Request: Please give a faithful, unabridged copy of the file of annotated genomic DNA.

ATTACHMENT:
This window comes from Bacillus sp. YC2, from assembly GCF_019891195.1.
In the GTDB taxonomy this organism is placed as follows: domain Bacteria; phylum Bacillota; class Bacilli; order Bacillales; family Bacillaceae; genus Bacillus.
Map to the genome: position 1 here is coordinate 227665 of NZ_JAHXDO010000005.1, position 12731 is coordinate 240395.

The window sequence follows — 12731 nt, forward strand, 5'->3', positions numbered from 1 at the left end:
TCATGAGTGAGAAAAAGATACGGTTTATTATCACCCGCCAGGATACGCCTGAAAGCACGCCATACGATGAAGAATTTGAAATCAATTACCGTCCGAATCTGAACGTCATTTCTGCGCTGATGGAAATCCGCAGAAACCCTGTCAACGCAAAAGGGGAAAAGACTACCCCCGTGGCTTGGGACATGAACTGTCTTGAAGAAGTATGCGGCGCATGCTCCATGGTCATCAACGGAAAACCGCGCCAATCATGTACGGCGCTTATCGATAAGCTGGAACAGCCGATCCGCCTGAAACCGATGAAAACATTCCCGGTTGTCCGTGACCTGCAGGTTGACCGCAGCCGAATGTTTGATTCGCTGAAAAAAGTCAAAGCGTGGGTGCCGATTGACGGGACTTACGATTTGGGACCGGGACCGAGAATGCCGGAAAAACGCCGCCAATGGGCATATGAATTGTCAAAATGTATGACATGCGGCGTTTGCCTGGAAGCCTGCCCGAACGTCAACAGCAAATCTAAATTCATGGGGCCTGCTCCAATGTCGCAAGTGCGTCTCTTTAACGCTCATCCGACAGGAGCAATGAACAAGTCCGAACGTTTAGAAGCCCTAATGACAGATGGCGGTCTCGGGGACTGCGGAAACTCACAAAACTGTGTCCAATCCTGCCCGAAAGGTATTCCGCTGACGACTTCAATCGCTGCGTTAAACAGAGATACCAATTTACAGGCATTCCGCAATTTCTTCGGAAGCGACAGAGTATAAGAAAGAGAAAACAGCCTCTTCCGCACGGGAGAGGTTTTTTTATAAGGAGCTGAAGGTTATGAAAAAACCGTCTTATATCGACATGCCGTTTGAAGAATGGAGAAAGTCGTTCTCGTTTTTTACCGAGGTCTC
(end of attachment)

This window comes from Bacillus sp. YC2, from assembly GCF_019891195.1.
In the GTDB taxonomy this organism is placed as follows: domain Bacteria; phylum Bacillota; class Bacilli; order Bacillales; family Bacillaceae; genus Bacillus.
Map to the genome: position 1 here is coordinate 227665 of NZ_JAHXDO010000005.1, position 12731 is coordinate 240395.

The window sequence follows — 12731 nt, forward strand, 5'->3', positions numbered from 1 at the left end:
TCATGAGTGAGAAAAAGATACGGTTTATTATCACCCGCCAGGATACGCCTGAAAGCACGCCATACGATGAAGAATTTGAAATCAATTACCGTCCGAATCTGAACGTCATTTCTGCGCTGATGGAAATCCGCAGAAACCCTGTCAACGCAAAAGGGGAAAAGACTACCCCCGTGGCTTGGGACATGAACTGTCTTGAAGAAGTATGCGGCGCATGCTCCATGGTCATCAACGGAAAACCGCGCCAATCATGTACGGCGCTTATCGATAAGCTGGAACAGCCGATCCGCCTGAAACCGATGAAAACATTCCCGGTTGTCCGTGACCTGCAGGTTGACCGCAGCCGAATGTTTGATTCGCTGAAAAAAGTCAAAGCGTGGGTGCCGATTGACGGGACTTACGATTTGGGACCGGGACCGAGAATGCCGGAAAAACGCCGCCAATGGGCATATGAATTGTCAAAATGTATGACATGCGGCGTTTGCCTGGAAGCCTGCCCGAACGTCAACAGCAAATCTAAATTCATGGGGCCTGCTCCAATGTCGCAAGTGCGTCTCTTTAACGCTCATCCGACAGGAGCAATGAACAAGTCCGAACGTTTAGAAGCCCTAATGACAGATGGCGGTCTCGGGGACTGCGGAAACTCACAAAACTGTGTCCAATCCTGCCCGAAAGGTATTCCGCTGACGACTTCAATCGCTGCGTTAAACAGAGATACCAATTTACAGGCATTCCGCAATTTCTTCGGAAGCGACAGAGTATAAGAAAGAGAAAACAGCCTCTTCCGCACGGGAGAGGTTTTTTTATAAGGAGCTGAAGGTTATGAAAAAACCGTCTTATATCGACATGCCGTTTGAAGAATGGAGAAAGTCGTTCTCGTTTTTTACCGAGGTCTC